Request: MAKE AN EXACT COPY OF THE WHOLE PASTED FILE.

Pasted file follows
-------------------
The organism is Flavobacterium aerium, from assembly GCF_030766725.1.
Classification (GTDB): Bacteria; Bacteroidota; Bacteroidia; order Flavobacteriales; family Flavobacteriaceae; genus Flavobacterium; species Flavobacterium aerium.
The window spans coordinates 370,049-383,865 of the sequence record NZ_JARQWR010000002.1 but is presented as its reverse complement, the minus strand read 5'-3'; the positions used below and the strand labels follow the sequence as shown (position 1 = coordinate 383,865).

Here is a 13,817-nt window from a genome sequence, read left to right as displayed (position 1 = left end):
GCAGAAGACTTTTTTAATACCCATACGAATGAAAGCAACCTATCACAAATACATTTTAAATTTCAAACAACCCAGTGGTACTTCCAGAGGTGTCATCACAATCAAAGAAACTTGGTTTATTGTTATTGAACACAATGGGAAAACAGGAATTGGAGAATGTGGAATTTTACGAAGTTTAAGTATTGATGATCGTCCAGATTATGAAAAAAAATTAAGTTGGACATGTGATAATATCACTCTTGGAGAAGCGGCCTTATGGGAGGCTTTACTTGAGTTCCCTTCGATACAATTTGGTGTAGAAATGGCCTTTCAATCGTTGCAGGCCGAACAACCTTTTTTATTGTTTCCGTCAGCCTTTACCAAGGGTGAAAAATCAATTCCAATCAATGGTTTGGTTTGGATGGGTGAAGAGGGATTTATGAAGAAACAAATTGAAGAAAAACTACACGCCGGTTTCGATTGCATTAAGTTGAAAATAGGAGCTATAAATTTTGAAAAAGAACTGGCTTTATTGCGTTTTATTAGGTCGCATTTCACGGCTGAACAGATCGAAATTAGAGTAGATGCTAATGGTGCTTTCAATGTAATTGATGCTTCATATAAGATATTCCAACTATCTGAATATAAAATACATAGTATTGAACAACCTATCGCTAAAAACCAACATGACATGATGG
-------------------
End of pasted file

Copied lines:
The organism is Flavobacterium aerium, from assembly GCF_030766725.1.
Classification (GTDB): Bacteria; Bacteroidota; Bacteroidia; order Flavobacteriales; family Flavobacteriaceae; genus Flavobacterium; species Flavobacterium aerium.
The window spans coordinates 370,049-383,865 of the sequence record NZ_JARQWR010000002.1 but is presented as its reverse complement, the minus strand read 5'-3'; the positions used below and the strand labels follow the sequence as shown (position 1 = coordinate 383,865).

Here is a 13,817-nt window from a genome sequence, read left to right as displayed (position 1 = left end):
GCAGAAGACTTTTTTAATACCCATACGAATGAAAGCAACCTATCACAAATACATTTTAAATTTCAAACAACCCAGTGGTACTTCCAGAGGTGTCATCACAATCAAAGAAACTTGGTTTATTGTTATTGAACACAATGGGAAAACAGGAATTGGAGAATGTGGAATTTTACGAAGTTTAAGTATTGATGATCGTCCAGATTATGAAAAAAAATTAAGTTGGACATGTGATAATATCACTCTTGGAGAAGCGGCCTTATGGGAGGCTTTACTTGAGTTCCCTTCGATACAATTTGGTGTAGAAATGGCCTTTCAATCGTTGCAGGCCGAACAACCTTTTTTATTGTTTCCGTCAGCCTTTACCAAGGGTGAAAAATCAATTCCAATCAATGGTTTGGTTTGGATGGGTGAAGAGGGATTTATGAAGAAACAAATTGAAGAAAAACTACACGCCGGTTTCGATTGCATTAAGTTGAAAATAGGAGCTATAAATTTTGAAAAAGAACTGGCTTTATTGCGTTTTATTAGGTCGCATTTCACGGCTGAACAGATCGAAATTAGAGTAGATGCTAATGGTGCTTTCAATGTAATTGATGCTTCATATAAGATATTCCAACTATCTGAATATAAAATACATAGTATTGAACAACCTATCGCTAAAAACCAACATGACATGATGG